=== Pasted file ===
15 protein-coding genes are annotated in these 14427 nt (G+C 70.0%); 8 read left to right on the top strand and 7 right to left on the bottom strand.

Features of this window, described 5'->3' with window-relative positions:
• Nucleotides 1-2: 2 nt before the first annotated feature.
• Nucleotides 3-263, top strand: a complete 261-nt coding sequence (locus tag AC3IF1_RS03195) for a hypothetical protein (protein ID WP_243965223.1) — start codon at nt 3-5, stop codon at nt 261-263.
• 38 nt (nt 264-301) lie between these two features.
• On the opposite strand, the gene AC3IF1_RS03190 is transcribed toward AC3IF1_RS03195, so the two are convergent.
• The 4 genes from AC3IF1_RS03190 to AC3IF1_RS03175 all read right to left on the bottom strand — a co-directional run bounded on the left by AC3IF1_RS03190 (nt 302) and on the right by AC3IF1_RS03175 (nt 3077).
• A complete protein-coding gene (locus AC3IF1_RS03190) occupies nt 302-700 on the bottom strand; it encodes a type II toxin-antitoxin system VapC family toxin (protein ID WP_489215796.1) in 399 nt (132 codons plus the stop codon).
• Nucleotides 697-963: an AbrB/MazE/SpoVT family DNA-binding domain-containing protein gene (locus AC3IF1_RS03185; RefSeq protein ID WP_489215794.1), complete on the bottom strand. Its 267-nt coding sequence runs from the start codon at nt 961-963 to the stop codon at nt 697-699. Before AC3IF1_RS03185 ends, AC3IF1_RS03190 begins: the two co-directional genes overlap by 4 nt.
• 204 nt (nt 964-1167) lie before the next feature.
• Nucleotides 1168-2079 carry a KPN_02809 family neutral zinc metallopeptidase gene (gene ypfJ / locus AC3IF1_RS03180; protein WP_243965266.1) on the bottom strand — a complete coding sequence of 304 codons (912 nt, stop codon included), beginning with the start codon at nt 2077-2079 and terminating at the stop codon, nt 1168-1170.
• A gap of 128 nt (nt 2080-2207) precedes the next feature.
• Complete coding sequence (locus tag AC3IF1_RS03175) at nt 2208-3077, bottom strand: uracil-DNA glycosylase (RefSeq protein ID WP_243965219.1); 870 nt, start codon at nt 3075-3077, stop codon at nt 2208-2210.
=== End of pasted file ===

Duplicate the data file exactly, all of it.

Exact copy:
15 protein-coding genes are annotated in these 14427 nt (G+C 70.0%); 8 read left to right on the top strand and 7 right to left on the bottom strand.

Features of this window, described 5'->3' with window-relative positions:
• Nucleotides 1-2: 2 nt before the first annotated feature.
• Nucleotides 3-263, top strand: a complete 261-nt coding sequence (locus tag AC3IF1_RS03195) for a hypothetical protein (protein ID WP_243965223.1) — start codon at nt 3-5, stop codon at nt 261-263.
• 38 nt (nt 264-301) lie between these two features.
• On the opposite strand, the gene AC3IF1_RS03190 is transcribed toward AC3IF1_RS03195, so the two are convergent.
• The 4 genes from AC3IF1_RS03190 to AC3IF1_RS03175 all read right to left on the bottom strand — a co-directional run bounded on the left by AC3IF1_RS03190 (nt 302) and on the right by AC3IF1_RS03175 (nt 3077).
• A complete protein-coding gene (locus AC3IF1_RS03190) occupies nt 302-700 on the bottom strand; it encodes a type II toxin-antitoxin system VapC family toxin (protein ID WP_489215796.1) in 399 nt (132 codons plus the stop codon).
• Nucleotides 697-963: an AbrB/MazE/SpoVT family DNA-binding domain-containing protein gene (locus AC3IF1_RS03185; RefSeq protein ID WP_489215794.1), complete on the bottom strand. Its 267-nt coding sequence runs from the start codon at nt 961-963 to the stop codon at nt 697-699. Before AC3IF1_RS03185 ends, AC3IF1_RS03190 begins: the two co-directional genes overlap by 4 nt.
• 204 nt (nt 964-1167) lie before the next feature.
• Nucleotides 1168-2079 carry a KPN_02809 family neutral zinc metallopeptidase gene (gene ypfJ / locus AC3IF1_RS03180; protein WP_243965266.1) on the bottom strand — a complete coding sequence of 304 codons (912 nt, stop codon included), beginning with the start codon at nt 2077-2079 and terminating at the stop codon, nt 1168-1170.
• A gap of 128 nt (nt 2080-2207) precedes the next feature.
• Complete coding sequence (locus tag AC3IF1_RS03175) at nt 2208-3077, bottom strand: uracil-DNA glycosylase (RefSeq protein ID WP_243965219.1); 870 nt, start codon at nt 3075-3077, stop codon at nt 2208-2210.